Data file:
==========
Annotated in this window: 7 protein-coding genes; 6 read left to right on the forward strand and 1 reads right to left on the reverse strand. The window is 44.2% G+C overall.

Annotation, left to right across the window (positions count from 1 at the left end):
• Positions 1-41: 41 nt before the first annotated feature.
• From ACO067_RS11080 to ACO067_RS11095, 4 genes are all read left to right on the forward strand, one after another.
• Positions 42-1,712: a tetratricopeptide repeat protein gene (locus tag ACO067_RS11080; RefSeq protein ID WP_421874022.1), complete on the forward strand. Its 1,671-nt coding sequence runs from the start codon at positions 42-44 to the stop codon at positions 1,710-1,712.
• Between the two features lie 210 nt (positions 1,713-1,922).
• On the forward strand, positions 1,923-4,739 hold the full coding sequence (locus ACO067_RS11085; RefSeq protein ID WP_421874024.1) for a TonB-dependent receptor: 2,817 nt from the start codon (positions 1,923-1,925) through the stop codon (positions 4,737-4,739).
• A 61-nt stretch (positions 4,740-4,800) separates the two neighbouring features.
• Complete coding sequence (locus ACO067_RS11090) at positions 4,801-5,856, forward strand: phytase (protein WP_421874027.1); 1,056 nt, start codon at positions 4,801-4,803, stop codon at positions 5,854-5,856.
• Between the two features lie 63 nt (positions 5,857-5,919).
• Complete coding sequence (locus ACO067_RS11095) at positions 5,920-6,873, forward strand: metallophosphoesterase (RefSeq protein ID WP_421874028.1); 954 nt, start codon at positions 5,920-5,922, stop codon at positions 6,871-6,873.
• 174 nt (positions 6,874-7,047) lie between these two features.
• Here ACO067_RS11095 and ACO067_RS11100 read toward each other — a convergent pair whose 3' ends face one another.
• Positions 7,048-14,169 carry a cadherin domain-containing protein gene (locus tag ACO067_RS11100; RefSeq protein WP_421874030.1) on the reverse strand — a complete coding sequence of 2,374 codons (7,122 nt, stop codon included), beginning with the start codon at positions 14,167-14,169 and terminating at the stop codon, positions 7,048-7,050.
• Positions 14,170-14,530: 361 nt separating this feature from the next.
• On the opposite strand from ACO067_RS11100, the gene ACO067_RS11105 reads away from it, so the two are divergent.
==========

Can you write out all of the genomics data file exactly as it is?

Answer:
Annotated in this window: 7 protein-coding genes; 6 read left to right on the forward strand and 1 reads right to left on the reverse strand. The window is 44.2% G+C overall.

Annotation, left to right across the window (positions count from 1 at the left end):
• Positions 1-41: 41 nt before the first annotated feature.
• From ACO067_RS11080 to ACO067_RS11095, 4 genes are all read left to right on the forward strand, one after another.
• Positions 42-1,712: a tetratricopeptide repeat protein gene (locus tag ACO067_RS11080; RefSeq protein ID WP_421874022.1), complete on the forward strand. Its 1,671-nt coding sequence runs from the start codon at positions 42-44 to the stop codon at positions 1,710-1,712.
• Between the two features lie 210 nt (positions 1,713-1,922).
• On the forward strand, positions 1,923-4,739 hold the full coding sequence (locus ACO067_RS11085; RefSeq protein ID WP_421874024.1) for a TonB-dependent receptor: 2,817 nt from the start codon (positions 1,923-1,925) through the stop codon (positions 4,737-4,739).
• A 61-nt stretch (positions 4,740-4,800) separates the two neighbouring features.
• Complete coding sequence (locus ACO067_RS11090) at positions 4,801-5,856, forward strand: phytase (protein WP_421874027.1); 1,056 nt, start codon at positions 4,801-4,803, stop codon at positions 5,854-5,856.
• Between the two features lie 63 nt (positions 5,857-5,919).
• Complete coding sequence (locus ACO067_RS11095) at positions 5,920-6,873, forward strand: metallophosphoesterase (RefSeq protein ID WP_421874028.1); 954 nt, start codon at positions 5,920-5,922, stop codon at positions 6,871-6,873.
• 174 nt (positions 6,874-7,047) lie between these two features.
• Here ACO067_RS11095 and ACO067_RS11100 read toward each other — a convergent pair whose 3' ends face one another.
• Positions 7,048-14,169 carry a cadherin domain-containing protein gene (locus tag ACO067_RS11100; RefSeq protein WP_421874030.1) on the reverse strand — a complete coding sequence of 2,374 codons (7,122 nt, stop codon included), beginning with the start codon at positions 14,167-14,169 and terminating at the stop codon, positions 7,048-7,050.
• Positions 14,170-14,530: 361 nt separating this feature from the next.
• On the opposite strand from ACO067_RS11100, the gene ACO067_RS11105 reads away from it, so the two are divergent.